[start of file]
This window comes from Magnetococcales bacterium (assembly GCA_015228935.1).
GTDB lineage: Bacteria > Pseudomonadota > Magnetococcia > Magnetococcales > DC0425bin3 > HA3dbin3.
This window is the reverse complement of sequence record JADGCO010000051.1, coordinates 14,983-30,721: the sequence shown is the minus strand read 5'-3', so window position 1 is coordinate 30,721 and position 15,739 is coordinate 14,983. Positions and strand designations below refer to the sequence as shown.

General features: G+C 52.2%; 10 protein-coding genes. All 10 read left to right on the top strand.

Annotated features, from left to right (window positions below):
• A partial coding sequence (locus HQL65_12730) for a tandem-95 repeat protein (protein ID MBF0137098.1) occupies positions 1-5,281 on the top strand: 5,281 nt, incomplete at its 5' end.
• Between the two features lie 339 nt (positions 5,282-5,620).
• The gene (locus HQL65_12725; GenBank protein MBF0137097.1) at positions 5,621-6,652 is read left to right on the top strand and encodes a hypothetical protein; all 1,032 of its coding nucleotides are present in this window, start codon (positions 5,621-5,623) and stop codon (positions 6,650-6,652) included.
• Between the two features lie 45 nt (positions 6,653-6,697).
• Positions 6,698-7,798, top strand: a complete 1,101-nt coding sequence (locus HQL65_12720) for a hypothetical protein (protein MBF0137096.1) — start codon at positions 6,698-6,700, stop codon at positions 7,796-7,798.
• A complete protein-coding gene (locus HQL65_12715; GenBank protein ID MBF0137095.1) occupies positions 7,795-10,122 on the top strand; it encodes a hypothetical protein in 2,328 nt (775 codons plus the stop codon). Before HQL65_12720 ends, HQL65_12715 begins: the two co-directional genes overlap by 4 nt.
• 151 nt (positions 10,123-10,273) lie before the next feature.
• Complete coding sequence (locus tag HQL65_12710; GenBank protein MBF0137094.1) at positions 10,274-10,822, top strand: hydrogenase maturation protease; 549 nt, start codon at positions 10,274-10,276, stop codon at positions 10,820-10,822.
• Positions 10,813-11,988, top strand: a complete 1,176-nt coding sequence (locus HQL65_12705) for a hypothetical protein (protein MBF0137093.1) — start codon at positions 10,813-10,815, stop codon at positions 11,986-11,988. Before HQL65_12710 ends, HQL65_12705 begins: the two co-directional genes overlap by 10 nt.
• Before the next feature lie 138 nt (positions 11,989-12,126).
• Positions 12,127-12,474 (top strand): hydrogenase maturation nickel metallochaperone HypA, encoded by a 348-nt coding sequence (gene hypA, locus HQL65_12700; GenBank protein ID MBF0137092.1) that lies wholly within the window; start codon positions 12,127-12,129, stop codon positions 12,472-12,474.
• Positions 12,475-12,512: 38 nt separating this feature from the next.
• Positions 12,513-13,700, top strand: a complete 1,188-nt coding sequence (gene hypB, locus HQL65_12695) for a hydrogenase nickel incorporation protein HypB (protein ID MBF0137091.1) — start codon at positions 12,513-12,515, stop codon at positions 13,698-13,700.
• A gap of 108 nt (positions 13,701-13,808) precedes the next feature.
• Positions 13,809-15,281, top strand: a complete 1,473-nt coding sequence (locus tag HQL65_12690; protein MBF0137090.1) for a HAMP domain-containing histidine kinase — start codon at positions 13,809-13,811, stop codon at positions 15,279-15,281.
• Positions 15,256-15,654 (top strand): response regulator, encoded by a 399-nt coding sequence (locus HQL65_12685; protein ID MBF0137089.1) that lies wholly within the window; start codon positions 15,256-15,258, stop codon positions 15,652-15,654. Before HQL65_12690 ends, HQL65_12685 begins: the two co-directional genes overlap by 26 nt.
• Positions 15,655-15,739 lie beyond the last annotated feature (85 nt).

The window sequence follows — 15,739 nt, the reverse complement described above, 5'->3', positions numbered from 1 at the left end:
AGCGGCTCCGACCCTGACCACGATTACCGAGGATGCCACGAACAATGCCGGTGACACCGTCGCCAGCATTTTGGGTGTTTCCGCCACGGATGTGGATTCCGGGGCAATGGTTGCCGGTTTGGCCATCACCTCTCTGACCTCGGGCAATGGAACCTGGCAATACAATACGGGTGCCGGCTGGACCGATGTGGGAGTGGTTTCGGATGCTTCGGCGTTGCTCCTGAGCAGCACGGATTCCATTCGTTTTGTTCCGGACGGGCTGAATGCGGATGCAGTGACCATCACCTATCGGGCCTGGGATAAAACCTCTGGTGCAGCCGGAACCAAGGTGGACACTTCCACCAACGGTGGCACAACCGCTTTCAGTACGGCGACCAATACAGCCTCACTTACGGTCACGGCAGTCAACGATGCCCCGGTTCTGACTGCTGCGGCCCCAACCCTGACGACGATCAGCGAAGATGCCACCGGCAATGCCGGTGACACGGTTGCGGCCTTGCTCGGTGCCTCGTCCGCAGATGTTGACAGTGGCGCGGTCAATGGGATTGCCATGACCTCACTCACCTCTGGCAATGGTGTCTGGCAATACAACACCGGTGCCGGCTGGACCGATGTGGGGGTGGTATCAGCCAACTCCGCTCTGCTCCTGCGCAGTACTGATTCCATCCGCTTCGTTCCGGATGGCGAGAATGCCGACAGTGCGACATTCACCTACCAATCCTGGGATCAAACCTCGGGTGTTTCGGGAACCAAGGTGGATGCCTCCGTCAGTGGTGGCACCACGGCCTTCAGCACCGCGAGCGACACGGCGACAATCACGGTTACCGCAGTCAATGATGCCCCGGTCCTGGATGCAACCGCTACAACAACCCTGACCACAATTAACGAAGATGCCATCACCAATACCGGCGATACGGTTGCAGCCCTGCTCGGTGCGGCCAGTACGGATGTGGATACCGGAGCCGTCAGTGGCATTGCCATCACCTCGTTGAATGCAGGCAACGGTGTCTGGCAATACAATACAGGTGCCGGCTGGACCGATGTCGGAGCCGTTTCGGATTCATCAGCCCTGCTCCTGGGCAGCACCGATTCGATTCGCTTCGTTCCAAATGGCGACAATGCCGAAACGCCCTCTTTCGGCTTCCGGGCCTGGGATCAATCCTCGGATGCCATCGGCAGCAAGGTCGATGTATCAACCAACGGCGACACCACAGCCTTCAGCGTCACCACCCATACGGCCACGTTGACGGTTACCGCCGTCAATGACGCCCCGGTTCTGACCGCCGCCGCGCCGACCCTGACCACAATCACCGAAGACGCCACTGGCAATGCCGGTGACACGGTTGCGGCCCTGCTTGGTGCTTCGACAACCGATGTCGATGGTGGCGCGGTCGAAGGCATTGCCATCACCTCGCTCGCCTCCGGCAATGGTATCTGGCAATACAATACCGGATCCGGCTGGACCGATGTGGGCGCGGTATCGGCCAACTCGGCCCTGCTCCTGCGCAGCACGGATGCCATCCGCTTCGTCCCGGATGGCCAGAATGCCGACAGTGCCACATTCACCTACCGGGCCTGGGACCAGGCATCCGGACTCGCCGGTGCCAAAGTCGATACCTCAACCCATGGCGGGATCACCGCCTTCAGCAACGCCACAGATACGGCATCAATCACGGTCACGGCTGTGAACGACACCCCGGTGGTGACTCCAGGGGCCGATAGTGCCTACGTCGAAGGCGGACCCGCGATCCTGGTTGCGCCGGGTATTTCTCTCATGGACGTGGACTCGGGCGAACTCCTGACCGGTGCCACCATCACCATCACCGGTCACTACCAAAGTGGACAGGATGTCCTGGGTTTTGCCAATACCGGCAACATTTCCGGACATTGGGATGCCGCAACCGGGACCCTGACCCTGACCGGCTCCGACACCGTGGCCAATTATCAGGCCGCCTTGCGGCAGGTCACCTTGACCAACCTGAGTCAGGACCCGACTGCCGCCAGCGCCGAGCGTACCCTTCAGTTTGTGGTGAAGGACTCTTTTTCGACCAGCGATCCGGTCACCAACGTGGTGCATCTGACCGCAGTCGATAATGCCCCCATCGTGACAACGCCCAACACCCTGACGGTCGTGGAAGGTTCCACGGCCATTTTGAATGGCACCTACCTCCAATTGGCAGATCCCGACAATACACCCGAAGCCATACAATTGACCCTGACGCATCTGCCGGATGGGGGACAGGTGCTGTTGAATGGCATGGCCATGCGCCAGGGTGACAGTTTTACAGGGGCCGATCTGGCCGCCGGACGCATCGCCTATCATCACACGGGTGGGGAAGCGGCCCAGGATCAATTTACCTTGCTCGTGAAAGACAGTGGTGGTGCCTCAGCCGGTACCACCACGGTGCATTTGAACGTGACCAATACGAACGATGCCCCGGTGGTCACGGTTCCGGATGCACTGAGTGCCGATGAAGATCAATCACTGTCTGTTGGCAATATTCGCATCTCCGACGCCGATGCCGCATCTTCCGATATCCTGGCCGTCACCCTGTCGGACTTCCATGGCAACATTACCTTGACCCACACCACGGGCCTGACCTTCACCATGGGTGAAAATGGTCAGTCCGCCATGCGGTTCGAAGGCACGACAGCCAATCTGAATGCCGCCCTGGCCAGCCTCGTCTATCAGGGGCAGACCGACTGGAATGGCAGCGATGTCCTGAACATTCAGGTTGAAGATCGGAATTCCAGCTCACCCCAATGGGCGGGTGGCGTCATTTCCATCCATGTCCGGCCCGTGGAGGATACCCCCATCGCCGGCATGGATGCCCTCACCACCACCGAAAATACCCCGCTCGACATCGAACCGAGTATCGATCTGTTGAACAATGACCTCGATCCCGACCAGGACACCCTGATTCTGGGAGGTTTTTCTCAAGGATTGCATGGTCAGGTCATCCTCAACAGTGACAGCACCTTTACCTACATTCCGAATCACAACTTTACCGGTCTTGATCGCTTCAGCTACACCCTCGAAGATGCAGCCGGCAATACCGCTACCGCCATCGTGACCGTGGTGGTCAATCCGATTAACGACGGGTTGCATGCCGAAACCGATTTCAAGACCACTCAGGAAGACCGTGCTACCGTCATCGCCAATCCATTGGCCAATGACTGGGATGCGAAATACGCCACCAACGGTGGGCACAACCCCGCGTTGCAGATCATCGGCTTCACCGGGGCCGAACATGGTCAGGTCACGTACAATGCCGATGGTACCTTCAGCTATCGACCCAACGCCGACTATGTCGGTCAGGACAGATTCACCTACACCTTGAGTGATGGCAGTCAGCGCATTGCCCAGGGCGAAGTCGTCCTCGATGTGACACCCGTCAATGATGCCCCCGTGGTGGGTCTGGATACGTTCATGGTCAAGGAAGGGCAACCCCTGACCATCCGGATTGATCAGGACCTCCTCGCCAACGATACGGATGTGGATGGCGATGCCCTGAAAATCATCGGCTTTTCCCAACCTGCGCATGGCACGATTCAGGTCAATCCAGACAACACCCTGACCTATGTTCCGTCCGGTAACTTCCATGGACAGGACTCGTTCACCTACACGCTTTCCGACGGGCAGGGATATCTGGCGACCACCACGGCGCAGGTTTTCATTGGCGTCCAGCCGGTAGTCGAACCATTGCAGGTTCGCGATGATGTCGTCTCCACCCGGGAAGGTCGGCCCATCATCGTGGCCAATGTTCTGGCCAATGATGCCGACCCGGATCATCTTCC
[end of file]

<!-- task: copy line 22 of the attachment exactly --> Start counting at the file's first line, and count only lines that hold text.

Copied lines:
• Positions 15,655-15,739 lie beyond the last annotated feature (85 nt).